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Heavy Freight

2. Mr. David Heath (Somerton and Frome): What plans he has to reduce the level of heavy freight transport using unsuitable roads in rural areas. [54358]

The Minister of Transport (Dr. John Reid): Heavy lorries should not travel on unsuitable roads when an alternative route exists for collection or delivery. When drawing up their local transport plans, we shall expect local authorities to bring forward strategies to ensure that heavy lorries are routed away from unsuitable roads. We are examining ways of streamlining the use of local traffic authority powers to specify through routes for heavy lorries or to prohibit or restrict heavy lorry movements on particular roads.

Mr. Heath: I welcome the opportunity to ask the right hon. Gentleman a question about roads rather than aircraft carriers. Does he agree that many rural roads in small communities were not designed for heavy lorry traffic and cannot, and should not, take it? Rather than spending Government and local authority money strengthening bridges so that they can take heavy lorries, surely the time has come to say that lorries should not use rural minor roads.

Dr. Reid: Yes. The Government share the concerns that the hon. Gentleman outlined. That is why we are taking positive action, together with local authorities through their local transport plans; with industry, by designing a sustainable distribution and logistics policy; by means of the subsidies that we have given to rural transport--£50 million extra for rural buses--and by means of the freeze that we imposed on vehicle excise duty last year. A range of measures have therefore been taken. We share the concerns and appreciate the problems of rural areas, which is why there are now so many Labour Members representing rural areas.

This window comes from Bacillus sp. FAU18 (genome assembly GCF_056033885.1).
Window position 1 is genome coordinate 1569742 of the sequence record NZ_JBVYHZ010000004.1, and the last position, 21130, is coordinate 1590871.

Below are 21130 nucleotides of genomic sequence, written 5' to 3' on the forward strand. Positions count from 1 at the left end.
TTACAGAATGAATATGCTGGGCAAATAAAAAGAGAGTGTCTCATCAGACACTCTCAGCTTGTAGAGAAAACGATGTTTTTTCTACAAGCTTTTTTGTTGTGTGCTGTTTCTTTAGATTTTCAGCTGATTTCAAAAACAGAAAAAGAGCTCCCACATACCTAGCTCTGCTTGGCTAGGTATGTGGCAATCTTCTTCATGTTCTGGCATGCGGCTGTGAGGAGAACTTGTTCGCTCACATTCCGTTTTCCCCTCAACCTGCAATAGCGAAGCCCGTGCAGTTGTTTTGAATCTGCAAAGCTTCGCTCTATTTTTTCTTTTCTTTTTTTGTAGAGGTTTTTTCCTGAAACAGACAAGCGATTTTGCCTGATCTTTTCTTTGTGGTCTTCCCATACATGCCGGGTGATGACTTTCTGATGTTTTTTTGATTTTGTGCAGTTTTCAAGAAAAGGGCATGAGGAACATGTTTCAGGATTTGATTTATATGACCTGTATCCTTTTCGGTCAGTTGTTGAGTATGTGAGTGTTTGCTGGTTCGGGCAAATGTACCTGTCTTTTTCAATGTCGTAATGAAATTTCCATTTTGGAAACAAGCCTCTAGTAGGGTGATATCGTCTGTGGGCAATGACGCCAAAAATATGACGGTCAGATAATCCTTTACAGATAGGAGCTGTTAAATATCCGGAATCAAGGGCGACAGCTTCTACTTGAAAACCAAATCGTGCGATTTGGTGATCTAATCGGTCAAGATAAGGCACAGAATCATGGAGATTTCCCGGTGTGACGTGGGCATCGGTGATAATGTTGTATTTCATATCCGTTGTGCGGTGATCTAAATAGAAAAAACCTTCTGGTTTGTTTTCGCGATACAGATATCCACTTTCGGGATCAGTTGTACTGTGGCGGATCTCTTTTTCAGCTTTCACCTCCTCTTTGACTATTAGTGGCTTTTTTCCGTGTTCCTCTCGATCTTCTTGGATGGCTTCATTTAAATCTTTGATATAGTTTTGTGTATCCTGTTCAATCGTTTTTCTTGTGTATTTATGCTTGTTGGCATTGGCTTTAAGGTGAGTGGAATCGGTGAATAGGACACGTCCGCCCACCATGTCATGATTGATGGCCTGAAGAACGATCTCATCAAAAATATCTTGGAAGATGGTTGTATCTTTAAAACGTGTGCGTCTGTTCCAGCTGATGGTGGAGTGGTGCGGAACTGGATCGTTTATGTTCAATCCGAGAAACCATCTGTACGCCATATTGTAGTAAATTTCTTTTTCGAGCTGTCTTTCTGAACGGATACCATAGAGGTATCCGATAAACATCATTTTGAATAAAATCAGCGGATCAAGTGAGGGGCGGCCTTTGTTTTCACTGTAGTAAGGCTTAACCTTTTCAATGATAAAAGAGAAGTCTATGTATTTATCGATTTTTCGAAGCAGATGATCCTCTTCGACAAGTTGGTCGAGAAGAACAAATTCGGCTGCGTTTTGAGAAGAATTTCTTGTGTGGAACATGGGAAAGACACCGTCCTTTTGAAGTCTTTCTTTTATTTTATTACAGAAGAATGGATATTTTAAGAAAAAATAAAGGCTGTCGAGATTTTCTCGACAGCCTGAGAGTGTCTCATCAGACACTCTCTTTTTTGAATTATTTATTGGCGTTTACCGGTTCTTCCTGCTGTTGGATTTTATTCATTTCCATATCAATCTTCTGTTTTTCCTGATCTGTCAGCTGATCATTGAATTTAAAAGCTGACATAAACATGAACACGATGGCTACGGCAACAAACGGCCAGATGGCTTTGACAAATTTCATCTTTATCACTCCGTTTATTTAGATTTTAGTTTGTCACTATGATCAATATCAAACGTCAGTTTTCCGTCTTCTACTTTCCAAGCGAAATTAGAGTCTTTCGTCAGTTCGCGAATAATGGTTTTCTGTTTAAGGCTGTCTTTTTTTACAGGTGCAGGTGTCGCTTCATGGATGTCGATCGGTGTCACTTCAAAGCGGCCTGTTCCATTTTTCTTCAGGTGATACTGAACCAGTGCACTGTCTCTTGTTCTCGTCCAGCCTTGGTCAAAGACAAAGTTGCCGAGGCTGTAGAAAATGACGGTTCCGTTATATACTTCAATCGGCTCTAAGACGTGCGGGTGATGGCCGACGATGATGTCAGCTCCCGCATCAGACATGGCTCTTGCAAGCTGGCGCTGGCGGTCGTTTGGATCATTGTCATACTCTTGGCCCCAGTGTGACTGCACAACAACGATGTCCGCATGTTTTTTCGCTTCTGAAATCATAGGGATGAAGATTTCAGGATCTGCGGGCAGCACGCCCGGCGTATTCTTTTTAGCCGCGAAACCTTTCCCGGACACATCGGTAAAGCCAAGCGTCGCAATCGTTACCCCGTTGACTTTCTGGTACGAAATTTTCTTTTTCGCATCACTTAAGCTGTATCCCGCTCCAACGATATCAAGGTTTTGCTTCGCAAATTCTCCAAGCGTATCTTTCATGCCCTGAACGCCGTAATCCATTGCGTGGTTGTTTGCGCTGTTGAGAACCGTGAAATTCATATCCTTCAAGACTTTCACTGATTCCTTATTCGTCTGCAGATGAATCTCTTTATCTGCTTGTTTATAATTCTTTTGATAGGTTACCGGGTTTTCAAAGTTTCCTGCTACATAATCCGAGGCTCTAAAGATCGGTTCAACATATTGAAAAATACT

Mr. David Hinchliffe (Wakefield): I welcome my right hon. Friend to his position. Does he agree that one way of tackling the problem of road freight is to shift freight, wherever possible, on to inland waterways? Will he consider an example from my constituency? Sand and gravel are being extracted adjacent to the River Calder in Wakefield for use on the A1-M1 link near Leeds, and the company concerned cannot move the material by waterway simply because of the size of one lock. May we bang some heads together and get such freight off roads and on to waterways once again?

Dr. Reid: Yes. As my hon. Friend says, we should all be keen to transfer or encourage the transfer of freight from road to waterways or rail wherever possible. On the specific case that he mentions, I believe that there are many examples throughout Europe where low-cost, high-volume goods are transferred very efficiently by waterways, so we would be keen to do anything that we can to support such transport.

The other alternative is rail. As my right hon. Friend the Deputy Prime Minister pointed out earlier, we have been extremely successful in getting freight off roads and on to rail. Last year there was a 5 per cent. increase in rail freight, which I believe is a bigger increase than the Conservative party managed in 18 years. I am pleased that

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that trend continues. Yesterday, Rover announced that it would put one third of its deliveries on to rail; I am sure that we all welcome that.